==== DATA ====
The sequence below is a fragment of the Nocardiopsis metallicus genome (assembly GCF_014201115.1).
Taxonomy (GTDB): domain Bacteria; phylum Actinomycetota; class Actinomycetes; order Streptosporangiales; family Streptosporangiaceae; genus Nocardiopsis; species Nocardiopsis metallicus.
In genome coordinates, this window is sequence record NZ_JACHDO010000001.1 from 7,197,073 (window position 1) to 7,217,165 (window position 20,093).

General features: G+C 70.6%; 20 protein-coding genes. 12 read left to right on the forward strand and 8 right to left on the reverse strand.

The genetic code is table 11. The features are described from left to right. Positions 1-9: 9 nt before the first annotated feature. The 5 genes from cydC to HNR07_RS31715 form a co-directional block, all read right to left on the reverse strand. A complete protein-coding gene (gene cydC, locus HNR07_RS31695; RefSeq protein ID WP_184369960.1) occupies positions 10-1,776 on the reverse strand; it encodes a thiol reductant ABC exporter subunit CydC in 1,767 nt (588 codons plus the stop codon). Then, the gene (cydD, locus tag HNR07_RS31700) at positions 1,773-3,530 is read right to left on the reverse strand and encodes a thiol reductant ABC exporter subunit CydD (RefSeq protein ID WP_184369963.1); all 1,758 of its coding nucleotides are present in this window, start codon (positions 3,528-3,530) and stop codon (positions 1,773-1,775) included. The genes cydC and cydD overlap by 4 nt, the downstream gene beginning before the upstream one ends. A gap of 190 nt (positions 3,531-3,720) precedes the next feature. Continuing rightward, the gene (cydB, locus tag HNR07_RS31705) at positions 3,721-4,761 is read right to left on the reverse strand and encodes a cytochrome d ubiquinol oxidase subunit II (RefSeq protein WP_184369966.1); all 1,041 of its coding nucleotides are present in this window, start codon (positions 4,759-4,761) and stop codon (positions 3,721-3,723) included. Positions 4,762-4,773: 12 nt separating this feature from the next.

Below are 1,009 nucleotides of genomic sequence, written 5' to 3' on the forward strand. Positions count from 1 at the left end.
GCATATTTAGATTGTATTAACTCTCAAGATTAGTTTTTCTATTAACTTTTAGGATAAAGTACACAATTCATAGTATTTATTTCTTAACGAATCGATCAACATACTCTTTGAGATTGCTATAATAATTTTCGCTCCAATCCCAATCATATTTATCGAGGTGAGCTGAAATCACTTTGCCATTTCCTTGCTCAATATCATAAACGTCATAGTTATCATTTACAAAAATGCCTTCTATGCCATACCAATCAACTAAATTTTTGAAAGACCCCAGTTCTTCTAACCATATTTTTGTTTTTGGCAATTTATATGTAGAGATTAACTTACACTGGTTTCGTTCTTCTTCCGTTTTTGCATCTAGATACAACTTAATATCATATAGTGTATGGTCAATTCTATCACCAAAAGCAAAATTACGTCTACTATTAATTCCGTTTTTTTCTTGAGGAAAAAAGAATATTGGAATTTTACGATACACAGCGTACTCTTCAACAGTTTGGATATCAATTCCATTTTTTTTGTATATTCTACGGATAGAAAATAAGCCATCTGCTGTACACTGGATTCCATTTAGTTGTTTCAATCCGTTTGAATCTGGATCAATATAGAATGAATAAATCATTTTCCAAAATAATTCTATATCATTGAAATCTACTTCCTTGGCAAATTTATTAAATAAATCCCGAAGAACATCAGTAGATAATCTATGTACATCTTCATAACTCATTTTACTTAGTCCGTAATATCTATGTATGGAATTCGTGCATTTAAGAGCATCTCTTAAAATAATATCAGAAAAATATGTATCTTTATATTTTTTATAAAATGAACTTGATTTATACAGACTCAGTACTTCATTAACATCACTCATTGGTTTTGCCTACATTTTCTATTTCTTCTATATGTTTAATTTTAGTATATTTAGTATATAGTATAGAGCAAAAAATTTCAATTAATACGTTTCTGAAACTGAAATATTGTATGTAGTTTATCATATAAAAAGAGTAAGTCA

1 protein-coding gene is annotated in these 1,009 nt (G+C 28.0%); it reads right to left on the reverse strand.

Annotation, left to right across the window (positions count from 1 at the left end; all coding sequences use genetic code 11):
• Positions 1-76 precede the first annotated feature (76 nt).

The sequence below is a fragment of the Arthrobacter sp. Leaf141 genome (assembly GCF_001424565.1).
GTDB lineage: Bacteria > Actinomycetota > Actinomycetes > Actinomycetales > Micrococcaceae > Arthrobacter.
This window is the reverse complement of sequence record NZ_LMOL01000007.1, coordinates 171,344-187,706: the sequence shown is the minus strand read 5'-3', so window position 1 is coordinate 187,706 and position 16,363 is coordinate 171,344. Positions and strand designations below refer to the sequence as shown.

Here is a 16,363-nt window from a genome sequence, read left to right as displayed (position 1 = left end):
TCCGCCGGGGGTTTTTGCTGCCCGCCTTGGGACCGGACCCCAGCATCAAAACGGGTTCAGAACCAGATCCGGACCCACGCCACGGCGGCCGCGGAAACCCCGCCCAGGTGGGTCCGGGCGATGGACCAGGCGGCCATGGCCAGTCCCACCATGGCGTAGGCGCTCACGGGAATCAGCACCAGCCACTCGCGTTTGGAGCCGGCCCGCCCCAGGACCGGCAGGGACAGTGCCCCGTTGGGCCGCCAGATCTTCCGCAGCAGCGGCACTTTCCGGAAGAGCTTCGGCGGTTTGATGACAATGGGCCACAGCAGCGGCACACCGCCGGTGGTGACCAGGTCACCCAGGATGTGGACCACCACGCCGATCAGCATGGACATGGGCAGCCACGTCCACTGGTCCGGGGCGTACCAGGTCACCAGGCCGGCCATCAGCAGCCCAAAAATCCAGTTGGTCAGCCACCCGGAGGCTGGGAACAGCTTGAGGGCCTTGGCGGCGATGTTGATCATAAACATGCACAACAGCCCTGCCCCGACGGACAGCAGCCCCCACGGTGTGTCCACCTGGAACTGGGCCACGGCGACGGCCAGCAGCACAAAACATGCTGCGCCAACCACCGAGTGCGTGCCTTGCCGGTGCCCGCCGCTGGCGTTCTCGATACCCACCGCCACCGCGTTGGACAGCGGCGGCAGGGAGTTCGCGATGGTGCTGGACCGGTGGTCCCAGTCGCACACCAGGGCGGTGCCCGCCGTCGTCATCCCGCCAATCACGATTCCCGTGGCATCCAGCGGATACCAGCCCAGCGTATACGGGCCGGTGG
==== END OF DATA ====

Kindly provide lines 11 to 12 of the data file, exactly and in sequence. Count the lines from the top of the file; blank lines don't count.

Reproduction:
The sequence below is a fragment of the Arthrobacter sp. Leaf141 genome (assembly GCF_001424565.1).
GTDB lineage: Bacteria > Actinomycetota > Actinomycetes > Actinomycetales > Micrococcaceae > Arthrobacter.